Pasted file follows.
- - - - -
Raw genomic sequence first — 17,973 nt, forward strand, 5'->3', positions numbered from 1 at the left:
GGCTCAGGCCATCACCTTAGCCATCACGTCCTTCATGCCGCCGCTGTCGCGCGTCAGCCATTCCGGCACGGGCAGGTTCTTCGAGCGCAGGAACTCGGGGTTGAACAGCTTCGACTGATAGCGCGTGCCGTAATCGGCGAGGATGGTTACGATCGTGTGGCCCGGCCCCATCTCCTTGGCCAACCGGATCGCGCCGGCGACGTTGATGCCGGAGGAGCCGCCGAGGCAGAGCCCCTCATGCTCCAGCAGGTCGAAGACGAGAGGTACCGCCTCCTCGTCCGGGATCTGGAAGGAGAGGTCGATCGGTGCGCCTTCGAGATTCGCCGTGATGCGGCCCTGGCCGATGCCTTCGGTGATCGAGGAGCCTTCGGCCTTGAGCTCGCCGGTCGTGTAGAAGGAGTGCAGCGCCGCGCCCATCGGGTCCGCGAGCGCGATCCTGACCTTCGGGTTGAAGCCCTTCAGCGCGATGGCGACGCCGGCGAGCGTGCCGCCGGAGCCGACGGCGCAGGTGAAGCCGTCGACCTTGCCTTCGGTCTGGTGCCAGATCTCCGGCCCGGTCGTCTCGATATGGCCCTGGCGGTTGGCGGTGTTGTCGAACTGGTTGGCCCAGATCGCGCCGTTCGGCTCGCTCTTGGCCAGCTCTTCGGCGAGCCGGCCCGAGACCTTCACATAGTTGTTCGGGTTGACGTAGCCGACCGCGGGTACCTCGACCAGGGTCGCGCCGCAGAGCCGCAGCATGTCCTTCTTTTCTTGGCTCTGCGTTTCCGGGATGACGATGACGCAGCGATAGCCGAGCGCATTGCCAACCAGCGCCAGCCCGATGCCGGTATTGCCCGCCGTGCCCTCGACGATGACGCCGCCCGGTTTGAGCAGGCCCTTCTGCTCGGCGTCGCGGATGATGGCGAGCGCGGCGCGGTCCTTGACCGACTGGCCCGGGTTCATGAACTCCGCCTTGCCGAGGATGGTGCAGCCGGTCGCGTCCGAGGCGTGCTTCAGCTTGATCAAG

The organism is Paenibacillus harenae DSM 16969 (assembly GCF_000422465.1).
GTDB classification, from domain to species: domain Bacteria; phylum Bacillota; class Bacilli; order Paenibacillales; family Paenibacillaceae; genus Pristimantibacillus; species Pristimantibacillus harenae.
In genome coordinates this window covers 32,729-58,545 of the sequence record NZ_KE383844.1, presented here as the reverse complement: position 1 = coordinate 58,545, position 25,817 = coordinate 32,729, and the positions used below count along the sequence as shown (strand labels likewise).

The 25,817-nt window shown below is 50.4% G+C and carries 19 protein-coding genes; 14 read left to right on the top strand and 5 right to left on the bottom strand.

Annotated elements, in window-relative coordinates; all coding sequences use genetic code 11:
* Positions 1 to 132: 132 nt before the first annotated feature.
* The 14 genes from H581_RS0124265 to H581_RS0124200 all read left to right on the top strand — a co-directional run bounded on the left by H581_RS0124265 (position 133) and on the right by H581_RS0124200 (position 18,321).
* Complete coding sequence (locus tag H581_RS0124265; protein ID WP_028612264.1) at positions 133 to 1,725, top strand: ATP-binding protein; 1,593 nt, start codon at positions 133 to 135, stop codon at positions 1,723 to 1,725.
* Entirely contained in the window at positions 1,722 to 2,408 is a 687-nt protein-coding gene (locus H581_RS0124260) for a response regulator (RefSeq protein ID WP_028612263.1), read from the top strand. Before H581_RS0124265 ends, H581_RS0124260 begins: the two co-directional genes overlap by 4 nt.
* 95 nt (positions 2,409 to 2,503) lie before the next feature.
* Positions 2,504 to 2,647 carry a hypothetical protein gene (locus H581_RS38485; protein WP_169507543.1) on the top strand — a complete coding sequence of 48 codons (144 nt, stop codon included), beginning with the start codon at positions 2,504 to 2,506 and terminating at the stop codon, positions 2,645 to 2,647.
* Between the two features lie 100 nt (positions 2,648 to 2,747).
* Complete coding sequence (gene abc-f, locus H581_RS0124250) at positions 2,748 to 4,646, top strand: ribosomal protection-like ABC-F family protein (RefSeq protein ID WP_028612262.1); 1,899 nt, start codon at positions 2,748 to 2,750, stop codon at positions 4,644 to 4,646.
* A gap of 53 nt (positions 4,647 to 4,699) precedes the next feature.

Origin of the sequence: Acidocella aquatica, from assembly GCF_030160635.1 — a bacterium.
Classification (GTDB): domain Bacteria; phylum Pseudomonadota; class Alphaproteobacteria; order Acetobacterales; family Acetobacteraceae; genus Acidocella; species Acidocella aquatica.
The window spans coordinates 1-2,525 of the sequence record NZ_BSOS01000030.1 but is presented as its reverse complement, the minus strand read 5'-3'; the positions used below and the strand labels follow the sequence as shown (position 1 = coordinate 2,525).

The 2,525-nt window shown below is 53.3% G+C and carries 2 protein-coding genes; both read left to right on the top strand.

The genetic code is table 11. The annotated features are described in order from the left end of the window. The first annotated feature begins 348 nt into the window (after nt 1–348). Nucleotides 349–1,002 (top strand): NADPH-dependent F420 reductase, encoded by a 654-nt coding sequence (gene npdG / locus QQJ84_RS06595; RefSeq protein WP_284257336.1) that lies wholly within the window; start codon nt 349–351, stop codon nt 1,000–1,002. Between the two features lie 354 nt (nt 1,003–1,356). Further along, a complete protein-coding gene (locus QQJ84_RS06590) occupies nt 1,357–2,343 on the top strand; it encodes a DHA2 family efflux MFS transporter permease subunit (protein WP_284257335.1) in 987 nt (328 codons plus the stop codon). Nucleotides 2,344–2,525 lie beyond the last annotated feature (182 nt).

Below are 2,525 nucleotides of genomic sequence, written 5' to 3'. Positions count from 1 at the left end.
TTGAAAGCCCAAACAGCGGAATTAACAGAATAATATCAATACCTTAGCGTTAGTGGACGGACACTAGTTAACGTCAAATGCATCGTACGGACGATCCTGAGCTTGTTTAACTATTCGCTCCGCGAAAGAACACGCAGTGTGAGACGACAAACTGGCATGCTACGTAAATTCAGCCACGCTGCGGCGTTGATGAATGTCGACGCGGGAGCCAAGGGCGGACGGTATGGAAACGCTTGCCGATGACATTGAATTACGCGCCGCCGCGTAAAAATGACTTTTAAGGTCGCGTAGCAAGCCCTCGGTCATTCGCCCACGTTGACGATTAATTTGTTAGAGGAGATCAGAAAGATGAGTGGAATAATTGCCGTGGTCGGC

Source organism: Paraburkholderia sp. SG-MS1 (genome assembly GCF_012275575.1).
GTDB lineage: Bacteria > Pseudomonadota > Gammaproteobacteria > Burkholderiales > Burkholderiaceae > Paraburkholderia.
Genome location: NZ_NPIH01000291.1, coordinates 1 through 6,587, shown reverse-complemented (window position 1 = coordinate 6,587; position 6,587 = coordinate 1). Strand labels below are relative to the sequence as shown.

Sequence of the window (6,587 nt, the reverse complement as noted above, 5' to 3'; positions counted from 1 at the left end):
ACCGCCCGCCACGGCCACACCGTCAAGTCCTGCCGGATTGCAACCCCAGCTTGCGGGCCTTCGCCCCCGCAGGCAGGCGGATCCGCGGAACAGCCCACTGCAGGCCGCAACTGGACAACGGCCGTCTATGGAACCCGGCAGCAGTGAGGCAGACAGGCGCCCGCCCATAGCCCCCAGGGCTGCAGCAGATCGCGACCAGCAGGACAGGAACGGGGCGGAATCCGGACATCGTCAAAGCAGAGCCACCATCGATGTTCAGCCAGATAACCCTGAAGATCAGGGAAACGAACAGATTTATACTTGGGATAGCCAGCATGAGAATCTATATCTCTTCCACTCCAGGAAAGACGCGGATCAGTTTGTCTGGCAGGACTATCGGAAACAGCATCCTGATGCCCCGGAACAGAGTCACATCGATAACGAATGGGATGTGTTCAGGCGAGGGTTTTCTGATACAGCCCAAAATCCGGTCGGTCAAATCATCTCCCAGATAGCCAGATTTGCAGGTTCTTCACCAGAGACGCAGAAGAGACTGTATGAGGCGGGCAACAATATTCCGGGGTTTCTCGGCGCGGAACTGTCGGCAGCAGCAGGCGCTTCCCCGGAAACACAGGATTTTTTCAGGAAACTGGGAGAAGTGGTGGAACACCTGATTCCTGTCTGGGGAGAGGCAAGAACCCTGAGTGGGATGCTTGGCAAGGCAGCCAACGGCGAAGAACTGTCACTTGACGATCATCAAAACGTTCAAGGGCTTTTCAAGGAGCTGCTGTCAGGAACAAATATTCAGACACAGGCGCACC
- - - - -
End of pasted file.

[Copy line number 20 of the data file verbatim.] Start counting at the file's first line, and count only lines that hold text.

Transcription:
The 2,525-nt window shown below is 53.3% G+C and carries 2 protein-coding genes; both read left to right on the top strand.